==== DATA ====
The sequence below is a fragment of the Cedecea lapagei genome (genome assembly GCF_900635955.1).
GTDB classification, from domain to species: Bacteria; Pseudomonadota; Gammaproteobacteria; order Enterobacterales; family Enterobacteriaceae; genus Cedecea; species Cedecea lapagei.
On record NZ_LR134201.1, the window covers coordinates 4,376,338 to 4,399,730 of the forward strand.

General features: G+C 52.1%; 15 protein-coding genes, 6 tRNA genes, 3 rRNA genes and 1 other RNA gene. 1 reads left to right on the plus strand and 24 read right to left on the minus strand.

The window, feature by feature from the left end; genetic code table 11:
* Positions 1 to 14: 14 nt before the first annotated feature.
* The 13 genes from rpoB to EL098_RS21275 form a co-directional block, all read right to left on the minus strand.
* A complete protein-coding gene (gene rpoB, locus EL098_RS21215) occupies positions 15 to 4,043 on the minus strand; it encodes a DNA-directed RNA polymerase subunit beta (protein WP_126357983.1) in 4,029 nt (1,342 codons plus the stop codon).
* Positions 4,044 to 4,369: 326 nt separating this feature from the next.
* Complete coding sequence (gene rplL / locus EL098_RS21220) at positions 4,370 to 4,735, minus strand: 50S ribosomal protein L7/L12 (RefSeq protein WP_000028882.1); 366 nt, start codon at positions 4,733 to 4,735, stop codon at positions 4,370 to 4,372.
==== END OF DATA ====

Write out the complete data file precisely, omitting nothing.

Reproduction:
The sequence below is a fragment of the Cedecea lapagei genome (genome assembly GCF_900635955.1).
GTDB classification, from domain to species: Bacteria; Pseudomonadota; Gammaproteobacteria; order Enterobacterales; family Enterobacteriaceae; genus Cedecea; species Cedecea lapagei.
On record NZ_LR134201.1, the window covers coordinates 4,376,338 to 4,399,730 of the forward strand.

General features: G+C 52.1%; 15 protein-coding genes, 6 tRNA genes, 3 rRNA genes and 1 other RNA gene. 1 reads left to right on the plus strand and 24 read right to left on the minus strand.

The window, feature by feature from the left end; genetic code table 11:
* Positions 1 to 14: 14 nt before the first annotated feature.
* The 13 genes from rpoB to EL098_RS21275 form a co-directional block, all read right to left on the minus strand.
* A complete protein-coding gene (gene rpoB, locus EL098_RS21215) occupies positions 15 to 4,043 on the minus strand; it encodes a DNA-directed RNA polymerase subunit beta (protein WP_126357983.1) in 4,029 nt (1,342 codons plus the stop codon).
* Positions 4,044 to 4,369: 326 nt separating this feature from the next.
* Complete coding sequence (gene rplL / locus EL098_RS21220) at positions 4,370 to 4,735, minus strand: 50S ribosomal protein L7/L12 (RefSeq protein WP_000028882.1); 366 nt, start codon at positions 4,733 to 4,735, stop codon at positions 4,370 to 4,372.